Monday, March 31, 2014
Bruce McLachlan, the principal of Swanson School [in Auckland, New Zealand], was concerned that his 500 students were being restricted by too many playground safety rules. His kids weren't allowed to ride their scooters in the playground or climb trees or rough-house because they might get hurt.All of this makes sense to me, especially the decline in injuries: (a) teachers could focus on watching the kids, vice enforcing stupid rules; (b) students had to become more actively engaged in ensuring their own safety; and (c) the latter was helped by the fact that the kids weren't bored out of their minds. Enright also correctly notes that our current fads in child care pose a risk far greater than the occasional injury, when "We ... constantly reinforc[e] in their exploding minds that danger is everywhere and they must protect themselves no matter what."
So Principal McLachlan threw out the rule book. He did away with all so-called safety measures; he let the kids do pretty much what they wanted. What he discovered was startling.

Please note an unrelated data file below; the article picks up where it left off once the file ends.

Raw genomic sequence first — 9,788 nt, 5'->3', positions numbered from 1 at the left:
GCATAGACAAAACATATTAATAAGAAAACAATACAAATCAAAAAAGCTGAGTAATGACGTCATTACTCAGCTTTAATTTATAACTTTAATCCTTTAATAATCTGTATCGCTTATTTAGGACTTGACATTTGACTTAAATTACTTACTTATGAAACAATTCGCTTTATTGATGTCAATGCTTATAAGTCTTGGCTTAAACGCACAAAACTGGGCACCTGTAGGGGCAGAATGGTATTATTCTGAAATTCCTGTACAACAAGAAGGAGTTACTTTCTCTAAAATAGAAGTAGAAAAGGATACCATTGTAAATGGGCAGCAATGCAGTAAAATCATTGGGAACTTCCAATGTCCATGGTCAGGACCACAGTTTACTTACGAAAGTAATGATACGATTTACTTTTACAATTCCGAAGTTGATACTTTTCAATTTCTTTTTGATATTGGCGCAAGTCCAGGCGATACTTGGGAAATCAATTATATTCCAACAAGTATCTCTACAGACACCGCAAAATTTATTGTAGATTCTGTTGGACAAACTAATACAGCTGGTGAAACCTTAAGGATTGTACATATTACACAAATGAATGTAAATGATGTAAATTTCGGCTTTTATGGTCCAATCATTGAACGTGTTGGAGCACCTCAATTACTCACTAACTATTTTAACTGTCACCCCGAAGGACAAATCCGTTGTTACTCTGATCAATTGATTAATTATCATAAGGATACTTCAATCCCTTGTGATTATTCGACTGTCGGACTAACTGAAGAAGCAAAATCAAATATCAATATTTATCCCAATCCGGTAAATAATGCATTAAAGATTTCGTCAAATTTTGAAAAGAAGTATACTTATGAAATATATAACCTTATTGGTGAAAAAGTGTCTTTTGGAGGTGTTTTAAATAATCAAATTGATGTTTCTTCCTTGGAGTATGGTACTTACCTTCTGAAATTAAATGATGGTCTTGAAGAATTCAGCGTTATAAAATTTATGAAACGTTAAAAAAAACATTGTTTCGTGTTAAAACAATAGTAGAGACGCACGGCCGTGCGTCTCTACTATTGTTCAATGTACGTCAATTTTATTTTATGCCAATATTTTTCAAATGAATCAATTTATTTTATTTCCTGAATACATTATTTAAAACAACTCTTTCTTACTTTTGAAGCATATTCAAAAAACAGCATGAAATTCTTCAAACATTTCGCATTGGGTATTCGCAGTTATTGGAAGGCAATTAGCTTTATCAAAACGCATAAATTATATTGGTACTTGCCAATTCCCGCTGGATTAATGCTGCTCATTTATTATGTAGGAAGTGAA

In the first place there were no major injuries. In fact injuries declined.
There was a decrease in bullying and vandalism.
Children were so busy and physically active at recess that they returned to the classroom motivated, not agitated... [minor format edits]
I have been astounded at how widespread and crippling the precautionary mentality is among adults today, but had not really considered the idea that we are transmitting it to our children.
P.S. This column also reminds me of something that seemed odd about an episode of the popular Sid the Science Kid. In that episode, which purports to teach kids about soil, the main characters frolicked about on a rubberized playground -- no soil, anywhere -- before going inside to look at samples in a lab. How exotic!
Today: Corrected two typos.